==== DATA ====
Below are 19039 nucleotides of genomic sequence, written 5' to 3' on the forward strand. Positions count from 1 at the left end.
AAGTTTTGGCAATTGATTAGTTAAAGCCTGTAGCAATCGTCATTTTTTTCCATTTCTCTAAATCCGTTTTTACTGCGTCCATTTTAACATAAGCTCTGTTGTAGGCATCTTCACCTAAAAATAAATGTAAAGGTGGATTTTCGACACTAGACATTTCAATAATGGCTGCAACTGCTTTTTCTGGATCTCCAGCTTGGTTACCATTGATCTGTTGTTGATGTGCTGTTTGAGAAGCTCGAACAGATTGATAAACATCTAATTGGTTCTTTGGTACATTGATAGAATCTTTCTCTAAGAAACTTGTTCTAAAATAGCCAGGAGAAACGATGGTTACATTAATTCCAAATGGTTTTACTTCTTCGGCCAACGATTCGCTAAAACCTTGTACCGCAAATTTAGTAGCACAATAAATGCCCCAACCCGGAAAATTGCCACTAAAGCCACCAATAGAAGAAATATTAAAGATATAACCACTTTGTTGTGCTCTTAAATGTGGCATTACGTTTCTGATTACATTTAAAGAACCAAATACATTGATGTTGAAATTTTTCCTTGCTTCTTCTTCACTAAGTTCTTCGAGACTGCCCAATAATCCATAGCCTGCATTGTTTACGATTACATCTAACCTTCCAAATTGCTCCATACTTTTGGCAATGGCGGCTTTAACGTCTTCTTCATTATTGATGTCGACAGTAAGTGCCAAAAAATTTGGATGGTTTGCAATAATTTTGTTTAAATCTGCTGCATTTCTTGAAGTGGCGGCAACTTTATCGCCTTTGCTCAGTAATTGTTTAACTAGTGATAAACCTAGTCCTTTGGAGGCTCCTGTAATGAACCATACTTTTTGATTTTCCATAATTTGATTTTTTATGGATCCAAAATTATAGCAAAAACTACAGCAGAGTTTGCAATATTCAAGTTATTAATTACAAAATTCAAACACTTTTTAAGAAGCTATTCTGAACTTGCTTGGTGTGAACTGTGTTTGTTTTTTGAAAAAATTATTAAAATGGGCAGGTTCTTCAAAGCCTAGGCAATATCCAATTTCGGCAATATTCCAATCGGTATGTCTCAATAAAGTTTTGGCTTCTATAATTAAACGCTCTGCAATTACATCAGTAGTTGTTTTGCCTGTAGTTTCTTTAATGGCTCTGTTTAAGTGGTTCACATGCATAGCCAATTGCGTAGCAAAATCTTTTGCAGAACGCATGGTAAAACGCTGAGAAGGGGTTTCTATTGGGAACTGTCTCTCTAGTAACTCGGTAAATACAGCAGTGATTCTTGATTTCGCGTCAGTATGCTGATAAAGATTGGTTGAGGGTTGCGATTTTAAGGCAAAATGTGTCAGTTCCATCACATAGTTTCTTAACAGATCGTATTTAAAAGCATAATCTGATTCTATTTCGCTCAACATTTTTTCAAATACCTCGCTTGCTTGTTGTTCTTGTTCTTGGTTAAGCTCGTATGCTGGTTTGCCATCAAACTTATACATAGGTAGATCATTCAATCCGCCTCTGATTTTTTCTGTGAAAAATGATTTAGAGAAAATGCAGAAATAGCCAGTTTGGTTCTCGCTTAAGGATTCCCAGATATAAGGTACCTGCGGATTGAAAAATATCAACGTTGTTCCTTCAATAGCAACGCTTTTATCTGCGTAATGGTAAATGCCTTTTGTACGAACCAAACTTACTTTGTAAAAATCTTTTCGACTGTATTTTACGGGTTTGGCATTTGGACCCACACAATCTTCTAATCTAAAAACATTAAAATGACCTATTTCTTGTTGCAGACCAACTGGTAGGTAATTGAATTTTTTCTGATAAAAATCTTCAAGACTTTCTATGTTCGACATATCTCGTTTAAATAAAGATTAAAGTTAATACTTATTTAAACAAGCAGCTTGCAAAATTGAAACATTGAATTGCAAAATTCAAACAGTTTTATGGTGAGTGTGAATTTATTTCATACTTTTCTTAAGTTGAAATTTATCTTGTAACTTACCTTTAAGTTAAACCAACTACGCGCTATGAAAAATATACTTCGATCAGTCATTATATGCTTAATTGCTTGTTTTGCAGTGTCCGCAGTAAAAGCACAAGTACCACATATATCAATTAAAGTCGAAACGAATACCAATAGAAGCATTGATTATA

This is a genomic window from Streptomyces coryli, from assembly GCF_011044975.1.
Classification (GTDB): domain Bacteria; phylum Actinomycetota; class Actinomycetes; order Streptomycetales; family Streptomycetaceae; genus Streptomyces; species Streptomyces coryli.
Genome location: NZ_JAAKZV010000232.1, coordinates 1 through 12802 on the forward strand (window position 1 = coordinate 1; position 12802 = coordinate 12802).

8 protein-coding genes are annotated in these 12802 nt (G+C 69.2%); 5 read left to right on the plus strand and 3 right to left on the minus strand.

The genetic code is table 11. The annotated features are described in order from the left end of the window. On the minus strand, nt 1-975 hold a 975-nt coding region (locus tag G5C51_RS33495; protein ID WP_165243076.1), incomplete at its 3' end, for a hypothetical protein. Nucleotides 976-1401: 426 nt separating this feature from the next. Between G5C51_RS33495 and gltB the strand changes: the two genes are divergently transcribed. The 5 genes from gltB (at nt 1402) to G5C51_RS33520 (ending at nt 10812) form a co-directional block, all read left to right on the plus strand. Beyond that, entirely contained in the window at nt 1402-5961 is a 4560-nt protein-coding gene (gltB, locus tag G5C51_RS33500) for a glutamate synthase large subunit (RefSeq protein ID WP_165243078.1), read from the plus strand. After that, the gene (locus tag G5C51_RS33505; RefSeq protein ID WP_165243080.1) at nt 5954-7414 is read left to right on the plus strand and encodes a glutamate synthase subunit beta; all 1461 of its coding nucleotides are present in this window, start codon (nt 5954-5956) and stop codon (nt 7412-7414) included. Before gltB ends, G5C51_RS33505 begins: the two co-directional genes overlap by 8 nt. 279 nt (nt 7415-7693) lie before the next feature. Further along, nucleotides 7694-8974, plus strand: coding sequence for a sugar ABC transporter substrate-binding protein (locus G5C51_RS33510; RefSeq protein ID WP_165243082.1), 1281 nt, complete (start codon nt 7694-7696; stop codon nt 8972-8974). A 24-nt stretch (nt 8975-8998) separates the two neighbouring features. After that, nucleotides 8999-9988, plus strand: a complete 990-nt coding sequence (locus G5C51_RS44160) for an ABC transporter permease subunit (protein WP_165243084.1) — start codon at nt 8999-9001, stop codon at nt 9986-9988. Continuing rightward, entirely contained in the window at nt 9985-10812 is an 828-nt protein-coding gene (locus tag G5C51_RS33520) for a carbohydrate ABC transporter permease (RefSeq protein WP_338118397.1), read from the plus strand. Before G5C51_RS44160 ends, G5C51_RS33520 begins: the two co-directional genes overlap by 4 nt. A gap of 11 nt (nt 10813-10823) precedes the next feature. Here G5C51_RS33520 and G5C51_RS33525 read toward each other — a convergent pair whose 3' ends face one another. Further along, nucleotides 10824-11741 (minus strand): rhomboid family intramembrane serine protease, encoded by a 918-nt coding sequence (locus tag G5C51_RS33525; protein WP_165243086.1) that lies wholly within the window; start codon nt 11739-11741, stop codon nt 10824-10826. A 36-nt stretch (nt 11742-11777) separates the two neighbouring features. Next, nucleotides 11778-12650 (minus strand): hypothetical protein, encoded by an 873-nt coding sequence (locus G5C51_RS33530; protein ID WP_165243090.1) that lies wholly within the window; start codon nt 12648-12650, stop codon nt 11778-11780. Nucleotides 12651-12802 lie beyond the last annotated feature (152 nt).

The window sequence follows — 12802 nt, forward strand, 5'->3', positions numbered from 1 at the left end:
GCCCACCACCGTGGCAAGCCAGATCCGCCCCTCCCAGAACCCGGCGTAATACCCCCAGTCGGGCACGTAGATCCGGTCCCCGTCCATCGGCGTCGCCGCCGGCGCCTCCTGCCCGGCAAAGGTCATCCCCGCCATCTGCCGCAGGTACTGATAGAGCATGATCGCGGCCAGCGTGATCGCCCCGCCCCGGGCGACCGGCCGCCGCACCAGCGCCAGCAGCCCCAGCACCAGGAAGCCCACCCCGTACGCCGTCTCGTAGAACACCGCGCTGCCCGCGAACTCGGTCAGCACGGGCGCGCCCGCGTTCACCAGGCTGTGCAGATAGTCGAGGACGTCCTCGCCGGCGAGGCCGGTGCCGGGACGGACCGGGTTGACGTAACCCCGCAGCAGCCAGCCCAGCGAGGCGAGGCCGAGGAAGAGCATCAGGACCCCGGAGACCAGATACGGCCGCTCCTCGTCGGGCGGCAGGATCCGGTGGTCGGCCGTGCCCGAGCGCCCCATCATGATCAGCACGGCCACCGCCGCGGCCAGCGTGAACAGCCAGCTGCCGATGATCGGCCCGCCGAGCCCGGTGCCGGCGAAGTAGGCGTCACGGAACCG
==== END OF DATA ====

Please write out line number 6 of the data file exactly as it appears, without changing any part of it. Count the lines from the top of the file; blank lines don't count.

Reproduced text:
8 protein-coding genes are annotated in these 12802 nt (G+C 69.2%); 5 read left to right on the plus strand and 3 right to left on the minus strand.